free. Gazing on their deeds of beauty, who but scorns the bigot prate That assails their noble mission with a Goth's fantastic hate? What a glorious train came after, every lofty face a Fame, All whose Thought our age inherits, or our age itself shall claim. Those whose names, in self made light are burning still on honour's

scrolls, Those to whom the world is debtor-shall be debtor while it rolls.

Punch.

TO A MUMMY.
And thou hast walked about (how strange a story!)

In Thebes's streets three thousand years ago,
When the Memnonium was in all its glory,

And time had not begun to overthrow
Those temples, palaces, and piles stupendous,
Of which the very ruins are tremendous.
Tell us, if perchance thou canst recollect

To whom should we assign the Sphinx's fame?
Was Cheops or Cephrenes architect

Of either pyramid, that bears his name?
Is Pompey's pillar really a misnomer ?
Had Thebes a hundred gates, as sung by Homer ?
Perhaps that very hand, now pinion'd flat,

Has oft caroused with Pharaoh glass to glass;
Or dropp'd a halfpenny in Homer's hat,

Or doff'd thine own to let Queen Dido pass,
Or held, by Solomon's own invitation,
A torch at the great Temple's dedication,

Didst thou not hear the clamour o'er thy head,

When the great Persian conqueror, Cambyses,
March'd armies o'er thy tomb with thundering tread,

O'erthrew Osiris, Orus, Apis, Isis;
And shook the Pyramids with fear and wonder,
When the gigantic Memnon fell asunder ?
Since first thy form was in this box extended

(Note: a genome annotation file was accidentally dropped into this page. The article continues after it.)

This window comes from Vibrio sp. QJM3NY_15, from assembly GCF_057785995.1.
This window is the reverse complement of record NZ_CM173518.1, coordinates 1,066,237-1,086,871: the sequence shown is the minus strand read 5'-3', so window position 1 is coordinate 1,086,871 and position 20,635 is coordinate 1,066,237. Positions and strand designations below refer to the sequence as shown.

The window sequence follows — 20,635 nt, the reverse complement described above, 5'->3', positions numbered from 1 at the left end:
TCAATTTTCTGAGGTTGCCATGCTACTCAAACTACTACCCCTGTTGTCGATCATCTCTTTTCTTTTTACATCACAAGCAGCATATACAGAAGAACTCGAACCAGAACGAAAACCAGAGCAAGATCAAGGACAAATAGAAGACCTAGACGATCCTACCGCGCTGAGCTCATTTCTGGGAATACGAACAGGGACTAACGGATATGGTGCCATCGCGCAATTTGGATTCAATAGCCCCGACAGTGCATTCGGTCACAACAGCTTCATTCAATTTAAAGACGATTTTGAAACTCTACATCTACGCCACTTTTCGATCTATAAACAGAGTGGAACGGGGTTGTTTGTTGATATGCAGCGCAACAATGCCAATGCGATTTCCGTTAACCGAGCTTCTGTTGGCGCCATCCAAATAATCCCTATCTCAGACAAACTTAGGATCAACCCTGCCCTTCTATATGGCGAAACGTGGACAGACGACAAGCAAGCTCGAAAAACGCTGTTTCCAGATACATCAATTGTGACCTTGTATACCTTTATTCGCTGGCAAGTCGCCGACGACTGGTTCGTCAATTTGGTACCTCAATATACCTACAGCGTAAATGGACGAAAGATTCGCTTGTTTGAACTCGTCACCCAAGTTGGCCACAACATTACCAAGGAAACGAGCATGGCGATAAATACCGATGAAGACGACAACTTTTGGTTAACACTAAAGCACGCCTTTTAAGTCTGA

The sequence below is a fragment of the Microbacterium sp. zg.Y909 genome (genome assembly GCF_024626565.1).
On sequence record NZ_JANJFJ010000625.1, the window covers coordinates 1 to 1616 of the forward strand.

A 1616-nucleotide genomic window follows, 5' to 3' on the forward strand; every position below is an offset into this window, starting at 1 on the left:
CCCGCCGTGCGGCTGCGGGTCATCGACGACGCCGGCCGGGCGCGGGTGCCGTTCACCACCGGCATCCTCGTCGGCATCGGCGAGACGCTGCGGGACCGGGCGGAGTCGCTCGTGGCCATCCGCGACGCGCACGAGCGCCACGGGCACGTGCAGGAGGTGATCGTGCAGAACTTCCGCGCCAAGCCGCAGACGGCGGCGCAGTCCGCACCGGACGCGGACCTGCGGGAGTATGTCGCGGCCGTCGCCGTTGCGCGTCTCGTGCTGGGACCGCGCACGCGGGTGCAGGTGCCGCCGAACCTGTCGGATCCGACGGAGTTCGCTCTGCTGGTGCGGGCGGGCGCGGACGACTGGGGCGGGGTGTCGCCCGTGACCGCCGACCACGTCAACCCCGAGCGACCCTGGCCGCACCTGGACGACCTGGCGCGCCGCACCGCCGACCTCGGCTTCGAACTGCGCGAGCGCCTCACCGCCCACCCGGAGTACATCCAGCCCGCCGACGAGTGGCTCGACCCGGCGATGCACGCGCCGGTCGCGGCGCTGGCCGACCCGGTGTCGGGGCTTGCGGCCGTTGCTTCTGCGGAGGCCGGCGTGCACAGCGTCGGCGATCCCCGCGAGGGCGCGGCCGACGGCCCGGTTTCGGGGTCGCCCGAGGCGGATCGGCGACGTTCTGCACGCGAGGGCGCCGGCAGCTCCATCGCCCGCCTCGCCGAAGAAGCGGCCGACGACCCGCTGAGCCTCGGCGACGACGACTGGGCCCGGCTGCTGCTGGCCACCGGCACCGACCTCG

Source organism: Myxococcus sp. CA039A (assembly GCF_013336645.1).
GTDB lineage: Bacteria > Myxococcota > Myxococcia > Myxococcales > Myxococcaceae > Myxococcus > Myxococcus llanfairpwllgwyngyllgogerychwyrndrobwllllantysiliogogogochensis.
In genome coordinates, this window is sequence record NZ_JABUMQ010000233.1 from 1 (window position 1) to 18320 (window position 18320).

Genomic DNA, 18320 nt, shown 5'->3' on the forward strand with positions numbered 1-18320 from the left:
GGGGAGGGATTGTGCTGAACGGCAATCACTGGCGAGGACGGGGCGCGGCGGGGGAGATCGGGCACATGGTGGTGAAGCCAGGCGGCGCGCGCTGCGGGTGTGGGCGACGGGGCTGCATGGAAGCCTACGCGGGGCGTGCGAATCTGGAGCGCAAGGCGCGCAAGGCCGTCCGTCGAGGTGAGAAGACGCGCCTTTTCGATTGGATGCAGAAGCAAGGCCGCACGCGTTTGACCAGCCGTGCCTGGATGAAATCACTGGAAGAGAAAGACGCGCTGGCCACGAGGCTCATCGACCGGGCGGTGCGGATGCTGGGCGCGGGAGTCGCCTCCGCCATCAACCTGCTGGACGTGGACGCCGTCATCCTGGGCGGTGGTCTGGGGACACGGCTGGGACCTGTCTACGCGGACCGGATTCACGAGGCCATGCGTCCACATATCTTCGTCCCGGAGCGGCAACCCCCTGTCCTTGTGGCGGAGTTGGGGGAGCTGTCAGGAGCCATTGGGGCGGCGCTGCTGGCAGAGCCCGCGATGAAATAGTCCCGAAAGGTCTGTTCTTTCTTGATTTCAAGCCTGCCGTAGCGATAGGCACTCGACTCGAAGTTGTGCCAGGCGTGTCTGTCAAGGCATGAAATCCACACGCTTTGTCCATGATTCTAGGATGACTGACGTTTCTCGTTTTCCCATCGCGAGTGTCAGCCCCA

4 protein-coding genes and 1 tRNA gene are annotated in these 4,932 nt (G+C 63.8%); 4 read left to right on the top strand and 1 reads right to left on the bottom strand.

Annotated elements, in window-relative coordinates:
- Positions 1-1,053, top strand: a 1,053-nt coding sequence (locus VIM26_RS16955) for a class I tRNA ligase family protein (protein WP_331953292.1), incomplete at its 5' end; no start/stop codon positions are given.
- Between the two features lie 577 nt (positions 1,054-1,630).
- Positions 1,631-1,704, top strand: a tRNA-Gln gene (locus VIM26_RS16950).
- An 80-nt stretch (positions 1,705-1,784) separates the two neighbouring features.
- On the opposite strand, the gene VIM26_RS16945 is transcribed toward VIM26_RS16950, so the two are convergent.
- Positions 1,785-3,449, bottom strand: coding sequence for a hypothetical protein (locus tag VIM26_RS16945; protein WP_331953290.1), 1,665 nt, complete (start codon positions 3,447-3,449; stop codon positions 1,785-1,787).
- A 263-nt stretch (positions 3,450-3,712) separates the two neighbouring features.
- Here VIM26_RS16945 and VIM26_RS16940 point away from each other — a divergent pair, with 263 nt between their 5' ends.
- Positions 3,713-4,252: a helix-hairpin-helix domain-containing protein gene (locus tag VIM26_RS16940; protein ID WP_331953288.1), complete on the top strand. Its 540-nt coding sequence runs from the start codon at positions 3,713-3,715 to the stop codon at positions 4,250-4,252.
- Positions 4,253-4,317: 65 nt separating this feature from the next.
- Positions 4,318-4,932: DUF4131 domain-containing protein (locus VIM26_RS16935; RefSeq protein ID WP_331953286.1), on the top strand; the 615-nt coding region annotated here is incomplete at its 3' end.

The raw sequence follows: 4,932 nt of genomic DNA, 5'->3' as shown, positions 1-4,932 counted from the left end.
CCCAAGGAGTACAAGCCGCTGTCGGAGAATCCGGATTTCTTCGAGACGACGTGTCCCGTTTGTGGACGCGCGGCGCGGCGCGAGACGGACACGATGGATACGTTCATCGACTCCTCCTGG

We have, above ground, seen some strange mutations ;
The Roman empire has begun and ended,

New worlds have risen-we have lost old nations, And countless kings have into dust been humbled, While not a fragment of thy flesh has crumbled !

Adapted from HORACE SMITH.

HORATIUS.*
Alone stood brave Horatius,

But constant still in mind;
Thrice thirty thousand foes before,

And the broad flood behind.
“Down with him!” cried false Sextus,

With a smile on his pale face,
“Now yield thee,” cried Lars Porsena,

Now yield thee to our grace.”
Round turned he, as not deigning

Those craven ranks to see;
Nought spake he to Lars Porsena,

To Sextus nought spake he;
But he saw on Palatinus

The white porch of his home;
And he spake to the noble river

That rolls by the towers of Rome :-
“O Tiber! Father Tiber!

To whom the Romans pray,
A Roman's life, a Roman's arms,

Take thou in charge this day.”
So he spake, and speaking, sheathed

The good sword by his side,
And with his harness on his back,

Piunged headlong in the tide.
No sound of joy or sorrow

Was heard from either bank;
But friends and foes in dumb surprise,
With parted lips and straining eyes,

Stood gazing where he sank;

Horatius Cocles, with two other Romans, is said to have kept a whole army from Rome, by defending the entrance of a wooden bridge until the citizens could cut it down.

And when above the surges

They saw his crest appear, All Röme sent forth a rapturous cry, And even the ranks of Tuscany

Could scarce forbear to cheer.

But fiercely ran the current,

Swollen high by months of rain; And fast his blood was flowing,

And he was sore in pain, And heavy with his armour,

And spent with changing blows; And oft they thought him sinking,

But still again he rose.

Never, I ween, did swimmer

In such an evil case, Struggle through such a raging flood

Safe to the landing place : But his limbs were borne up bravely

By the brave heart within, And our good Father Tiber

Bare bravely up his chin.

And now he feels the bottom;

Now on dry earth he stands; Now round him throng the Fathers

To press his gory hands; And now, with

shouts and clapping, And noise of weeping loud, He enters through the

River-gate,
Borne by the joyous crowd.

They gave bim of the corn-land,

That was of public right, As much as two strong oxen

Could plough from morn till night; And they made a molten image,

And set it up on high;
And there it stands unto this day

To witness if I lie.

It stands in the Comitium,

Plain for all folks to seeHoratius in his harness,

Halting upon one knee:
And underneath is written,

In letters all of gold,
How valiantly he kept the bridge

In the brave days of old.